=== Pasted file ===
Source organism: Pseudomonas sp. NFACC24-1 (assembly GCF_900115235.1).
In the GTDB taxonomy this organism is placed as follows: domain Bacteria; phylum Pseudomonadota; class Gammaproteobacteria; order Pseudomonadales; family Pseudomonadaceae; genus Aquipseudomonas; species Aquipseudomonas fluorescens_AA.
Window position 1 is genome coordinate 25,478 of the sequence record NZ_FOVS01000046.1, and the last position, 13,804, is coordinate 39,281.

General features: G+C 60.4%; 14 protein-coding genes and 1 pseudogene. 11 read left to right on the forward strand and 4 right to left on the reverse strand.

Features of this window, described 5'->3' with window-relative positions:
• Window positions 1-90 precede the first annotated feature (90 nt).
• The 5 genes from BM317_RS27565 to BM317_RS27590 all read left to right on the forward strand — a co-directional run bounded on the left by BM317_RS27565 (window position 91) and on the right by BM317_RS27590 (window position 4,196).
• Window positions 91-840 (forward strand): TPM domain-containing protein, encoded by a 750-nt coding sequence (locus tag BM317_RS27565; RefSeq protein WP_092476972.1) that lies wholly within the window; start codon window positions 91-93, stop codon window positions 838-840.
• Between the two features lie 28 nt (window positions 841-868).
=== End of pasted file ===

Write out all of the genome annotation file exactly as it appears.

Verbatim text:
Source organism: Pseudomonas sp. NFACC24-1 (assembly GCF_900115235.1).
In the GTDB taxonomy this organism is placed as follows: domain Bacteria; phylum Pseudomonadota; class Gammaproteobacteria; order Pseudomonadales; family Pseudomonadaceae; genus Aquipseudomonas; species Aquipseudomonas fluorescens_AA.
Window position 1 is genome coordinate 25,478 of the sequence record NZ_FOVS01000046.1, and the last position, 13,804, is coordinate 39,281.

General features: G+C 60.4%; 14 protein-coding genes and 1 pseudogene. 11 read left to right on the forward strand and 4 right to left on the reverse strand.

Features of this window, described 5'->3' with window-relative positions:
• Window positions 1-90 precede the first annotated feature (90 nt).
• The 5 genes from BM317_RS27565 to BM317_RS27590 all read left to right on the forward strand — a co-directional run bounded on the left by BM317_RS27565 (window position 91) and on the right by BM317_RS27590 (window position 4,196).
• Window positions 91-840 (forward strand): TPM domain-containing protein, encoded by a 750-nt coding sequence (locus tag BM317_RS27565; RefSeq protein WP_092476972.1) that lies wholly within the window; start codon window positions 91-93, stop codon window positions 838-840.
• Between the two features lie 28 nt (window positions 841-868).